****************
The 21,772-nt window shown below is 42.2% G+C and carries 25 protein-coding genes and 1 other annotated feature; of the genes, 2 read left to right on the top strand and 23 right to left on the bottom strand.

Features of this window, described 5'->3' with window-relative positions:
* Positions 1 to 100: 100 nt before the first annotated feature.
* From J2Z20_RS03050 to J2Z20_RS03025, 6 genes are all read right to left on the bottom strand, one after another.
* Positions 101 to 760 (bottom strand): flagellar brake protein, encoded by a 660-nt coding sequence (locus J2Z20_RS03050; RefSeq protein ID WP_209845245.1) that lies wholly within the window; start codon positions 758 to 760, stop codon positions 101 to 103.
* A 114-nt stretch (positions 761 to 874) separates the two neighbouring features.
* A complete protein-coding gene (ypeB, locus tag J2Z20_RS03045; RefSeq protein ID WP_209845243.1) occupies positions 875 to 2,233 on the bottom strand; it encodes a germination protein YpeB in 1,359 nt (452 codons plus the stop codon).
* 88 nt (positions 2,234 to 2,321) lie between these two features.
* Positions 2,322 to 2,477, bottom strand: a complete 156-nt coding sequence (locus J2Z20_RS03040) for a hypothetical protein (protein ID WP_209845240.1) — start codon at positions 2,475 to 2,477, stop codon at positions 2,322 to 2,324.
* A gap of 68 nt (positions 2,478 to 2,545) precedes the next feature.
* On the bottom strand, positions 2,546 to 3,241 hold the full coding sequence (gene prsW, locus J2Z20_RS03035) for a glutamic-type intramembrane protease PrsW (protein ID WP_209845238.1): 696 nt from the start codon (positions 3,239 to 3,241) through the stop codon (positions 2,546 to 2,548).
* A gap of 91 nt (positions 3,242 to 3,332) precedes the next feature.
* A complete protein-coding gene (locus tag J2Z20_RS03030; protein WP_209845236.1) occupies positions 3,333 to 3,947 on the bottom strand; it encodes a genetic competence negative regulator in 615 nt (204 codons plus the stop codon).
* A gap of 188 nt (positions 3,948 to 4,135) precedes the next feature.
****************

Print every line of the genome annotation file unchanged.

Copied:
The 21,772-nt window shown below is 42.2% G+C and carries 25 protein-coding genes and 1 other annotated feature; of the genes, 2 read left to right on the top strand and 23 right to left on the bottom strand.

Features of this window, described 5'->3' with window-relative positions:
* Positions 1 to 100: 100 nt before the first annotated feature.
* From J2Z20_RS03050 to J2Z20_RS03025, 6 genes are all read right to left on the bottom strand, one after another.
* Positions 101 to 760 (bottom strand): flagellar brake protein, encoded by a 660-nt coding sequence (locus J2Z20_RS03050; RefSeq protein ID WP_209845245.1) that lies wholly within the window; start codon positions 758 to 760, stop codon positions 101 to 103.
* A 114-nt stretch (positions 761 to 874) separates the two neighbouring features.
* A complete protein-coding gene (ypeB, locus tag J2Z20_RS03045; RefSeq protein ID WP_209845243.1) occupies positions 875 to 2,233 on the bottom strand; it encodes a germination protein YpeB in 1,359 nt (452 codons plus the stop codon).
* 88 nt (positions 2,234 to 2,321) lie between these two features.
* Positions 2,322 to 2,477, bottom strand: a complete 156-nt coding sequence (locus J2Z20_RS03040) for a hypothetical protein (protein ID WP_209845240.1) — start codon at positions 2,475 to 2,477, stop codon at positions 2,322 to 2,324.
* A gap of 68 nt (positions 2,478 to 2,545) precedes the next feature.
* On the bottom strand, positions 2,546 to 3,241 hold the full coding sequence (gene prsW, locus J2Z20_RS03035) for a glutamic-type intramembrane protease PrsW (protein ID WP_209845238.1): 696 nt from the start codon (positions 3,239 to 3,241) through the stop codon (positions 2,546 to 2,548).
* A gap of 91 nt (positions 3,242 to 3,332) precedes the next feature.
* A complete protein-coding gene (locus tag J2Z20_RS03030; protein WP_209845236.1) occupies positions 3,333 to 3,947 on the bottom strand; it encodes a genetic competence negative regulator in 615 nt (204 codons plus the stop codon).
* A gap of 188 nt (positions 3,948 to 4,135) precedes the next feature.